The Nova Scotia SPCA is seeing an increase in animal surrenders and is trying to do all that it can to help while the requests keep coming.
Surrenders of animals are up in the first six months of 2023, over the first six months of 2022. While over 230 more are on a waitlist.
“There is only so much space in our shelters, and we need to triage the requests. We need to have some flexibility for enforcement cases, and as we have just gone through, urgent situations like wildfires, hurricanes, and flooding, that utilize our Paws & Support program,” says Sandra Flemming, Provincial Director of Animal Care. “On a typical August day in 2023, the Nova Scotia SPCA had 1,077 animals in our care.”
There are three top reasons pet owners cite when they surrender their pets to the Nova Scotia SPCA. The increase in the cost of living means that caring for and accessing care for pets has become a struggle. Another top reason is housing, covering everything from housing insecurity to rentals that don’t accept pets, and evictions. And lastly, a top reason is when an unexpected litter is born.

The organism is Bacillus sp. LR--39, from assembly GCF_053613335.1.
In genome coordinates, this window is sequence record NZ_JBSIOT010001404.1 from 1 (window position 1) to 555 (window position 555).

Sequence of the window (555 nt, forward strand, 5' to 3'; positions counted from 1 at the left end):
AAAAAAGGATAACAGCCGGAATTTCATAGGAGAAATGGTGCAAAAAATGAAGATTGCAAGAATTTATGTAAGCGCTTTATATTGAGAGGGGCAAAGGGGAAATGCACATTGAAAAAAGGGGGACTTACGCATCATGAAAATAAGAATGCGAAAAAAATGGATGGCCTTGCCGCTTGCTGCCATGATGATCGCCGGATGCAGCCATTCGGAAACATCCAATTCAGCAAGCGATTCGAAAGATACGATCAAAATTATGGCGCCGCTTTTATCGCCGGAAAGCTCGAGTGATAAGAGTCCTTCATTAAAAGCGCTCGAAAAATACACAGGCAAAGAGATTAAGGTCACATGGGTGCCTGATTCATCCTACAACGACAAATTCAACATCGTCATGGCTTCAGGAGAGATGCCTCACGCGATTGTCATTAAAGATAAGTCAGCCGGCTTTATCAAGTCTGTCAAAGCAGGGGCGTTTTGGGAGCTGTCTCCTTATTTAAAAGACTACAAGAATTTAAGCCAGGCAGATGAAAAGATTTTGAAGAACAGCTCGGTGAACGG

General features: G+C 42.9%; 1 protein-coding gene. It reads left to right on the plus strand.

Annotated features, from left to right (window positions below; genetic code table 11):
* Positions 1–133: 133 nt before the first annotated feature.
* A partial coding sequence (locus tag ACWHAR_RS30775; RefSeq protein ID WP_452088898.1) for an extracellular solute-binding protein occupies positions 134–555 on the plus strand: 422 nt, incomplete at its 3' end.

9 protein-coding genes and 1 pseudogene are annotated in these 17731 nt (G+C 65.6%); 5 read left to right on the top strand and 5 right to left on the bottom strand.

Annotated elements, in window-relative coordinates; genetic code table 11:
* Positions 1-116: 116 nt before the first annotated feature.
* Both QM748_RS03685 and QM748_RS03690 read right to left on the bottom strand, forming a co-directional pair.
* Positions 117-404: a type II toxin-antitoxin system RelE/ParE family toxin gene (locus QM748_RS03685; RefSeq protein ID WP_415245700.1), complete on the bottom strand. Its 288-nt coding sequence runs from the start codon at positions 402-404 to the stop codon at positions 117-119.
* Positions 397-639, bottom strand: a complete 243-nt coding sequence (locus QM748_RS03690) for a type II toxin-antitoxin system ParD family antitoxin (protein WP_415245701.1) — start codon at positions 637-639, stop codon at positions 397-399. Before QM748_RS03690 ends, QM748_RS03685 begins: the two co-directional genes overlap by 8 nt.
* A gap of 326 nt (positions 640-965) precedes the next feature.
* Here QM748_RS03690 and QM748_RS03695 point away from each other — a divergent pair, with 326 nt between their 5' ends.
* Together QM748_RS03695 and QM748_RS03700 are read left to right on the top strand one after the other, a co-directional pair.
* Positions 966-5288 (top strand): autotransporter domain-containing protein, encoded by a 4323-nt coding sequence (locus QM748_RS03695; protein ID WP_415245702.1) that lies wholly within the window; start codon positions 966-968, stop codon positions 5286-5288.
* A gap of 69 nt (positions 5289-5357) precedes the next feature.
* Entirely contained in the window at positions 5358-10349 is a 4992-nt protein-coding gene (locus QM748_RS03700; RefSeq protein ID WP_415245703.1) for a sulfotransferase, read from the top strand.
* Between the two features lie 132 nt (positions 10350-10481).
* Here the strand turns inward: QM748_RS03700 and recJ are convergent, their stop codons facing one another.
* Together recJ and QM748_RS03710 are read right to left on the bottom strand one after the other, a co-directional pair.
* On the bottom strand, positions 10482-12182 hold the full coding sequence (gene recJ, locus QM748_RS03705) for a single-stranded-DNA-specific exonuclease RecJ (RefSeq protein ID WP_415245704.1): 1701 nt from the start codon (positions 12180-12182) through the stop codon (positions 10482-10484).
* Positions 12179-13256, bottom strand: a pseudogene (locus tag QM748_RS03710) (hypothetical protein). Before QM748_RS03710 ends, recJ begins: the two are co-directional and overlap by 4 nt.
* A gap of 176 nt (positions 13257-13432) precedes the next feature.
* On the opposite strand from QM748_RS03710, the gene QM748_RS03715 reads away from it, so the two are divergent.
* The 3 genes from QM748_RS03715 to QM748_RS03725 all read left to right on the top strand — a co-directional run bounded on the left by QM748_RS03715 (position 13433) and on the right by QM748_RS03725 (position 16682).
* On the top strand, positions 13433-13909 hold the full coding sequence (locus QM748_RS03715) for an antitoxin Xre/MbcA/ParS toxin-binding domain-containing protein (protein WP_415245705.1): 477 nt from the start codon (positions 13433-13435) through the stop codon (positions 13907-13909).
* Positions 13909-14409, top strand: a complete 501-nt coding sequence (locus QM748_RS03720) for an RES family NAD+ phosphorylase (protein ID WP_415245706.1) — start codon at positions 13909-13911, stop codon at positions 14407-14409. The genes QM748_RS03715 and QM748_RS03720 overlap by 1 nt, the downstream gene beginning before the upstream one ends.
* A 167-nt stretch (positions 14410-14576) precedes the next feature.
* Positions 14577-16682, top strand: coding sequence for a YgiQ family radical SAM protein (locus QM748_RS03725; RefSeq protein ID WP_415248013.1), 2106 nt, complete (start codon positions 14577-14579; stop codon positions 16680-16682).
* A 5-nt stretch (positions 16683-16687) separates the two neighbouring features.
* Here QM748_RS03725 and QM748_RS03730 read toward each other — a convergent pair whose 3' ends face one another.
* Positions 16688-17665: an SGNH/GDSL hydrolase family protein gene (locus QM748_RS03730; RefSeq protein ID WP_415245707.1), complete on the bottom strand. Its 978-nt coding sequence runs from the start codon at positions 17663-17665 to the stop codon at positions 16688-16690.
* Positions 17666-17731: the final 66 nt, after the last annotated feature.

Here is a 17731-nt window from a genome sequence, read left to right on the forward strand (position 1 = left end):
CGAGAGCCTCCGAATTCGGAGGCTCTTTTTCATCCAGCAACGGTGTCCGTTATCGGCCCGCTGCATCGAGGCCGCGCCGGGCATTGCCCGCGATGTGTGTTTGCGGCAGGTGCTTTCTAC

“Surrendering an animal is a very difficult decision for pet owners, and we want to help. We are asking for pet owners to have patience with us, and access some of our programs,” says Flemming.
The Nova Scotia SPCA runs a pet pantry in all six of the shelters in the province, offering pet food and litter to help families get by. Also, the Preventing Unwanted Pregnancies program will spay your pet after a surprise litter, for free.
“There is only so much we can do, as those resources are as strapped as shelter space,” says Flemming. “Now would be the time, if you were thinking of doing so, adopting an animal we currently have in care.”